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Damage at the Port Chicago Pier after the explosion of July 17, 1944

Ross Dee Hunt: “His life an ideal - his memory an inspiration”

Seaman 2c Ross Dee Hunt (1918-1944) was a young Black man from Arlington killed in World War II's Port Chicago military disaster. He received the World War II Victory Medal and the American Campaign Medal for his sacrifice and service. Mr. Hunt is honored at the Arlington World War II Memorial, with his name and rank inscribed on the In Memoriam plaque.

Ross Dee Hunt was born February 25, 1918, in Arlington, Texas, to Arthur and Alice Williams Hunt. Dr. F.L Harvey, a renowned local physician, delivered Ross, who would join brothers Horace and Morris. The birth certificate confirms that Ross was colored, or non-white, and legitimate – meaning his parents were married at the time of his birth.

Research supports that Ross' mother followed a common family nomenclature. Her son's name came from blending the names of two uncles. One of his maternal uncles is named Ross, while another uncle is named Dee Williams.

Ross' parents were native Texans employed in the service industry. Arthur was a general laborer, and Alice, a laundress.

Community involvement was meaningful to the Hunt family. The family attended Mount Olive Baptist Church. The church's 1968-69 yearbook listed Arthur Hunt as "an old and faithful church member," a deacon, and a church officer. Arthur, Morris, and Ross were members of Mason Lodge #103, located in Mosier Valley.

By 1930, the Hunt family lived at 103 Collins Street. (8) Arthur owned the family home, valued at $200. All three boys attended Booker T. Washington School, located on Houston Street, the only elementary school for Black students.

By 1940, Ross was married to Curley Bee Hudson. The young parents, ages 22 and 18, would later have a daughter, Dixie Faye, born on September 27, 1941.

On September 16, 1940, the United States Congress passed the Selective Training and Service Act of 1940. Less than a month later, Ross registered for military service.

Ross' draft card described him as 5'7" and 164 pounds, with black hair, brown eyes, and a dark brown complexion. His mother, Alice, was listed as next of kin.

Ross enlistment commenced on January 12, 1942, when he began serving in the U.S. Navy as Seaman Apprentice (E-2). He spent his brief service time loading munitions at California's Port Chicago Naval Magazine. Two years later, Ross would be tragically killed in an accident.

Port Chicago Accident

"On the evening of July 17, 1944, at the Port Chicago Naval Munitions base located on San Francisco Bay, the largest state-side military disaster of World War II occurred, killing 320 men and injuring another 390 men on the base. Two transport ships, the E.A. Bryan and the Quinault Victory, were destroyed.

The small town of Port Chicago, only 30 miles from San Francisco, also suffered tremendous damage. Chunks of smoldering metal weighing hundreds of pounds and even un-detonated bombs rained down upon the community, damaging over 300 structures and injuring over 100 people. Miraculously, none of the bombs exploded, and no residents of the town of Port Chicago were killed. By the sheer size of the blast, the Port Chicago explosion was as large as a 5-kiloton bomb." [Source]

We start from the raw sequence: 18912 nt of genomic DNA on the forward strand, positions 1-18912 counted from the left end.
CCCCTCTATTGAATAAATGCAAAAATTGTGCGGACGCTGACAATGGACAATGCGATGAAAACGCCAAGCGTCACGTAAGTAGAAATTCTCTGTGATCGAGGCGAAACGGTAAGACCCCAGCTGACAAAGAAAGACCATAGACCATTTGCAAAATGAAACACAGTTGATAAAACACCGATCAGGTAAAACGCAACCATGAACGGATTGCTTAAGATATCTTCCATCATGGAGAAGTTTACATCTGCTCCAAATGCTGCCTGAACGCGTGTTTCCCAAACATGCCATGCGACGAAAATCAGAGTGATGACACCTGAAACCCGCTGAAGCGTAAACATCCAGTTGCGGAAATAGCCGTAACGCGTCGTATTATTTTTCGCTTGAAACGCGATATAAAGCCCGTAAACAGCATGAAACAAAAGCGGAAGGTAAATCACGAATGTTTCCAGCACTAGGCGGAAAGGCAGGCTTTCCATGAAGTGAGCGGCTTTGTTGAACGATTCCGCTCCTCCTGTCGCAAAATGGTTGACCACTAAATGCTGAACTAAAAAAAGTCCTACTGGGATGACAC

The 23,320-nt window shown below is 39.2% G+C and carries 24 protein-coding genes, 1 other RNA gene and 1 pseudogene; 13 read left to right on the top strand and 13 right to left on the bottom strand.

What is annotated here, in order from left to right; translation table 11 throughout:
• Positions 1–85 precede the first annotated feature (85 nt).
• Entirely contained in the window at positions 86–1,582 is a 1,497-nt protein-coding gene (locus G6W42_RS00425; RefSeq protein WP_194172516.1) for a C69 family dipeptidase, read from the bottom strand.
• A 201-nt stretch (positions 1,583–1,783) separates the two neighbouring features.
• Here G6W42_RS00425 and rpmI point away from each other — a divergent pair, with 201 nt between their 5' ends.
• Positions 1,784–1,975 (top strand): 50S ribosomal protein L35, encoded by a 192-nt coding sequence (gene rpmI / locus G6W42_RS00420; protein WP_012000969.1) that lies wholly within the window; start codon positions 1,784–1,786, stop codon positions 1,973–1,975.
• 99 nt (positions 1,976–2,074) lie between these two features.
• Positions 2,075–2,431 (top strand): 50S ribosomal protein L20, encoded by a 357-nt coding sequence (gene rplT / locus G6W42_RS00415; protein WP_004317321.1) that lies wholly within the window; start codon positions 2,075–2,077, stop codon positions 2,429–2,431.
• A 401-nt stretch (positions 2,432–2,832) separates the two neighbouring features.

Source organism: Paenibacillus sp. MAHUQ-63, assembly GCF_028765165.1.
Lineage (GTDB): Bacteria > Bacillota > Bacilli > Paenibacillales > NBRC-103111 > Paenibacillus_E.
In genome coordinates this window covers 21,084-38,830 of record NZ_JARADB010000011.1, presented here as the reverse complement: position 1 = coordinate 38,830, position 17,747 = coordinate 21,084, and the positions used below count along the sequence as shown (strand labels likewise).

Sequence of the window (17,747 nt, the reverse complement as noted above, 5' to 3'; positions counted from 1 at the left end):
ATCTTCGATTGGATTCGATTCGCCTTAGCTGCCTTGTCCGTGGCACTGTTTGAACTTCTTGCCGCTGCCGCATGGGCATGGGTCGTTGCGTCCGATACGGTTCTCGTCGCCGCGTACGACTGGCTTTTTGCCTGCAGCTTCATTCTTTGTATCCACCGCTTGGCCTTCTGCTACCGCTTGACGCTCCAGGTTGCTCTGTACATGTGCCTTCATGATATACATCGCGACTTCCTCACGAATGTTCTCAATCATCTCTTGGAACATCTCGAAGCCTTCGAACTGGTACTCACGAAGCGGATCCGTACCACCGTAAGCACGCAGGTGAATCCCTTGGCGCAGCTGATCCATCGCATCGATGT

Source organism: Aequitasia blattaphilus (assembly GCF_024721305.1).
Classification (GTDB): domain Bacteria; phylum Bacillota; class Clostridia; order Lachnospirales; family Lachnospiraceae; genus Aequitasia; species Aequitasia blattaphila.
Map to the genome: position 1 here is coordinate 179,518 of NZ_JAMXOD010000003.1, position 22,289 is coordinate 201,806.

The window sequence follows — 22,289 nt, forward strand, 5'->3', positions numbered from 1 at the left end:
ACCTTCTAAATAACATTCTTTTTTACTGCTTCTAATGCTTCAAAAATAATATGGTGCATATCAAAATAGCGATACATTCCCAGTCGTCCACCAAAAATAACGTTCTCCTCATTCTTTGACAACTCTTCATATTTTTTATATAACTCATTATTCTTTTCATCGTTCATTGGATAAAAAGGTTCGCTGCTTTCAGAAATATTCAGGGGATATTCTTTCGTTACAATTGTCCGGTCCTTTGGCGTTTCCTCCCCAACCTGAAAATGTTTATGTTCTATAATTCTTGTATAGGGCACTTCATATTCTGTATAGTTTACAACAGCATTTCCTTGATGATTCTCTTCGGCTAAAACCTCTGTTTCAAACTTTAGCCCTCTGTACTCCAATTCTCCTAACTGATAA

Racial Inequality

"For reasons that can never be accurately determined, a cataclysmic series of explosions—the largest man-made detonation in history to that point—erupted with the force of 5,000 tons of TNT. Instantly, 320 men, two-thirds of them African American, were killed, and hundreds more were injured. The ships they were loading were nearly obliterated; a locomotive evaporated. The force of the blasts was felt 20 miles away in San Francisco." "The Port Chicago disaster highlighted systemic racial inequality in the Navy. A year before the disaster, the U.S. Navy had over 100,000 African Americans in service, but not one black officer." [Source]

An Inspiration to Others

On July 20, 1944, the Fort Worth Star-Telegram reported that Ross Dee Hunt was one of the fatalities. He was 26 years old. Ross was survived by his wife, Curley Bee, and their daughter, Dixie Faye; parents Arthur and Alice Hunt; brothers Horace and Morris; and various other family members and friends. He's buried at Mosier Valley Cemetery in Euless, Texas. His epitaph reads, "His life an ideal, his memory an inspiration."

Port Chicago Naval Magazine National Memorial

The blast site is now known as The Port Chicago Naval Magazine National Memorial. It is located at the Concord Naval Weapons Station, near Concord, California. It was dedicated in 1994 and is now a part of the National Park System.

Port Chicago Naval Magazine National Memorial, Martinez, CA

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Ross Dee Hunt is honored at the Arlington World War II Memorial near City Hall. His name and rank are listed on the plaque "In Memoriam | The World War II Casualties of Arlington, Texas."

Because of the sacrifices of men such as Ross Dee Hunt, we remember the price of freedom.